Please Stop Telling Me To "Choose Happiness"

With what feels like an ever-thickening smog of bad news in the air these days, cute little memes reminding us to think positive are all over my social media accounts. Well-intentioned friends are sharing the oft-repeated advice to “choose happiness,” “make your own happiness,” and “think positive.” "Every morning you make a choice," they say. "Choose to be happy today!" While I’m as big a fan of positive thinking as the next millenial with occasional hippie tendencies, I have to disagree with this message - because for the millions of Americans (no, literally millions) who suffer from mental disorders such as depression or anxiety, happiness is not simply a choice you make as your pour your morning Wheaties.

I’ve been struggling with clinical depression for six years, and for me, happiness is a tricky calculation that depends upon a precise recipe of psychopharmacology, exercise, diet, hormones, and more. My symptoms are more or less under control these days, and if I’m able to take care of myself physically and stay busy with fulfilling activities I can maintain a reliable state of contentedness and even happiness.

However managing depression is like trying to build a house when you’re given a different set of tools every day - sometimes, the tools you need just won’t be there.

Some days, no matter how much I would like to “choose” to be happy, it is not possible. My symptoms flare and take me down into a period of body aches, insomnia, fatigue, inattentiveness, an embarrassing tendency towards tears, and an overwhelming blanket of hopelessness. In these situations I cannot choose to be happy any more than one could choose not to have cancer. Try as I might I cannot choose to five inches taller, I cannot choose for the coffee machine in the office breakroom to give me real coffee instead of this watery crap, and I cannot choose to shake off my depression.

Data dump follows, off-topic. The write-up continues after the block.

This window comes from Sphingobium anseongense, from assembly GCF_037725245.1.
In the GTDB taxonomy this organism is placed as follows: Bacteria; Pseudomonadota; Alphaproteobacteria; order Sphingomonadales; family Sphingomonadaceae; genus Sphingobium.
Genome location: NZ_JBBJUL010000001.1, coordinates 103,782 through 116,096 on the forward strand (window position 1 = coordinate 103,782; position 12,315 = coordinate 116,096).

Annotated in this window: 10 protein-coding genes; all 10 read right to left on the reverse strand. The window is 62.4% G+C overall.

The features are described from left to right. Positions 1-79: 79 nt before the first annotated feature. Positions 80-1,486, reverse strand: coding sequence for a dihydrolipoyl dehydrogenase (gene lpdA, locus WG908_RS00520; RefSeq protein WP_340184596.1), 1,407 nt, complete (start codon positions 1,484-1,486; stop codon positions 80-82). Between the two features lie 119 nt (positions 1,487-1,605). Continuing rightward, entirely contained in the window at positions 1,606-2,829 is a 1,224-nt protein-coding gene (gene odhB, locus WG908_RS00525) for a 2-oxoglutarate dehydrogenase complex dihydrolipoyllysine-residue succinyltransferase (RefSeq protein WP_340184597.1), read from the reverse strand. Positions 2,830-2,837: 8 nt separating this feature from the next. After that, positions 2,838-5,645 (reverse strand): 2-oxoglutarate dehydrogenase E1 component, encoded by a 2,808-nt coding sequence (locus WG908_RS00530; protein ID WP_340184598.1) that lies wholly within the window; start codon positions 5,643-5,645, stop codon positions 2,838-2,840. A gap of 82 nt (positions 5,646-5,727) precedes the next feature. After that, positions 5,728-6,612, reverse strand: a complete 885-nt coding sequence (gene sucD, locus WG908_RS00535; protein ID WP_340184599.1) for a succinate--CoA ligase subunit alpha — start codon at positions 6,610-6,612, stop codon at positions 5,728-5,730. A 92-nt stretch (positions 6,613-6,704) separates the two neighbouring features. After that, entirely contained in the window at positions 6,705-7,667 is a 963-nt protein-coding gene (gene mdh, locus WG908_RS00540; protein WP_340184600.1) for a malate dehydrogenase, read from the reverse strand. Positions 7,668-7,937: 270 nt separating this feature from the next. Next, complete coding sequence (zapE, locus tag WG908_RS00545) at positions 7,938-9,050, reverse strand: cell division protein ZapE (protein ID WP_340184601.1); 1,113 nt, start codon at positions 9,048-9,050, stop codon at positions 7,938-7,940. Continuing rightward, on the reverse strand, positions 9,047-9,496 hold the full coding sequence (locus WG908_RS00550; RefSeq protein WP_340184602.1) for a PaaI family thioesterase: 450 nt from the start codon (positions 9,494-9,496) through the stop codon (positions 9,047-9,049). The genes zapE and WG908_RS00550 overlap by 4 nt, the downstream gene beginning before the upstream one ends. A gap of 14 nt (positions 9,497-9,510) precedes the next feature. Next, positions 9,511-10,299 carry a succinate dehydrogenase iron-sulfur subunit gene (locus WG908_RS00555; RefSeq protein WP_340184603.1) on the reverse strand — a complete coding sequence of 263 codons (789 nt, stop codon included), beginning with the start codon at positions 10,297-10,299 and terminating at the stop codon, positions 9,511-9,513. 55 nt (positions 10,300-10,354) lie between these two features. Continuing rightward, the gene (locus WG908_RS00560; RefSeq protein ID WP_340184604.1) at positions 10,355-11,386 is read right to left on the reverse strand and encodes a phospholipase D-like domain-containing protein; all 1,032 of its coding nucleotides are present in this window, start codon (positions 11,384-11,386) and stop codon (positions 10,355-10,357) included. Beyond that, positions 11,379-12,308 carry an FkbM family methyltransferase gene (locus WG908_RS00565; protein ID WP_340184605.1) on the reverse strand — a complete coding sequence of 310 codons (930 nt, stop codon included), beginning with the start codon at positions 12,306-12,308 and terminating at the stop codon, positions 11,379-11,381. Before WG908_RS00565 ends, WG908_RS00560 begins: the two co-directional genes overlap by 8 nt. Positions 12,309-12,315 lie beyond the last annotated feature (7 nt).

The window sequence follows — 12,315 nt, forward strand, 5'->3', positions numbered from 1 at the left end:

Let me repeat: I’m not dissing positive thinking. I grew up in a household where the primary cure for any problem was two ibuprofen, a good night’s sleep, and a heavy dose of “stop wallowing.” In many daily situations, you can choose to disengage from cyclical or situational negativity and embrace a positive outlook - for example, if you stub your toe you can either break down crying or decide to keep walking.

What I’m saying is, no matter how much pep I put in my step, I can't walk very far if my stubbed toe is, in fact, broken. It won’t magically heal, even if I choose to be as positive about the situation as possible. No, my choice lies in choosing to embrace all the tools I have in an attempt to remedy the situation. Positive thinking and association with positive people is one such tool, along with things like diet, exercise, medication, and therapy.

By all means, keep reminding others and yourself to embrace the positive. But before you share that cute “Choose Happiness!” graphic you just found, please keep in mind that to anyone you know with a mental disorder - and I assure you, you do know somebody, even if you are unaware - that sort of message feels like a big fat reminder of failure. Rather than telling people to reach for such a lofty and nebulous goal as “happiness,” try reminding others and yourself of the tools you have to boost your mood. Focus on small, do-able steps, find cheer in a small precious moment or object, and always, always offer yourself as a compassionate, understanding friend.